My wife is from County Mayo, and she tells me it is common practice there
to ask a guest if they would like "a sup of tea." If anyone would like to
experience a "sup of rain" I would suggest they keep away from the Pacific
Northwest , where the rain is measured by buckets.
Norm Sams, Dallas, Oregon
From: Henrik Norbeck <[log in to unmask]>
To: [log in to unmask] <[log in to unmask]>
Date: Wednesday, November 04, 1998 6:26 PM
Subject: Re: Name this slide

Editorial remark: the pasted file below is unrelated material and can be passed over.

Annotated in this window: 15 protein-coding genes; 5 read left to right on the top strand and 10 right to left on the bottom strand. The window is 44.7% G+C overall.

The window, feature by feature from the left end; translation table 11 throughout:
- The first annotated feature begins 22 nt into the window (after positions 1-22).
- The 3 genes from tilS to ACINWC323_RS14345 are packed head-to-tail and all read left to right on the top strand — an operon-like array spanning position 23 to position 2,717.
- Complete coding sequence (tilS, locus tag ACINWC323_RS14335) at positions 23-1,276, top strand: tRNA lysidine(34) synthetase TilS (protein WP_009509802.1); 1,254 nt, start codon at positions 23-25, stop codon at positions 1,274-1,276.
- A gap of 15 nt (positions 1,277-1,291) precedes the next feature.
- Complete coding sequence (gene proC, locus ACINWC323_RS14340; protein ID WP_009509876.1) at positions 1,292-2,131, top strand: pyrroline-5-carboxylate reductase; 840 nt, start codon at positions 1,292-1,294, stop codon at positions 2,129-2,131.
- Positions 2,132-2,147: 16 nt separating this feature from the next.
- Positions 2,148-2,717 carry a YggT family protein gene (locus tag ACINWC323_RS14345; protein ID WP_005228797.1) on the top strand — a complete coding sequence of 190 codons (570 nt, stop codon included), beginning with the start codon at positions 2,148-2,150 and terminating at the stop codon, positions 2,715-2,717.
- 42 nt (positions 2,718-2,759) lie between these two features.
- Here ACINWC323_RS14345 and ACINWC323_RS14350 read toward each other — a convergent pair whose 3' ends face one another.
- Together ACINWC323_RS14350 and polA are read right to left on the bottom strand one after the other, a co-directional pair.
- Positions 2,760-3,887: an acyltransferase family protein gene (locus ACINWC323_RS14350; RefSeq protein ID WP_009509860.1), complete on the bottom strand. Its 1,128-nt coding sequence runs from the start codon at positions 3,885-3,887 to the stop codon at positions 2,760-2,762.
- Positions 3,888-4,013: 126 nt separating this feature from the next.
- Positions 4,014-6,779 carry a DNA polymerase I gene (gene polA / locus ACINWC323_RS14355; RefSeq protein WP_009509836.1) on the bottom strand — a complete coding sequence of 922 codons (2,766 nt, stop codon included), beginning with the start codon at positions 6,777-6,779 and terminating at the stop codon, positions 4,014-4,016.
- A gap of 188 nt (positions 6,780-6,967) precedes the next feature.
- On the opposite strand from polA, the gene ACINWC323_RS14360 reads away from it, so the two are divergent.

Paul de Grae wrote:
> Henrik wrote:
> >What would "Rain a Sup" mean? I can't quite make sense of it?
> It's not a phrase I've heard, but I'd take it to mean "to rain a little
Sounds reasonable, now that you say it. Philippe's suggestion of
"Rain Cats & Dogs" does not seem as probable, since "sup"
means "small quantity of liquid".
> Or it could be a
> corruption of an Irish language phrase.
Could very well be so too.
Henrik Norbeck, Stockholm, Sweden
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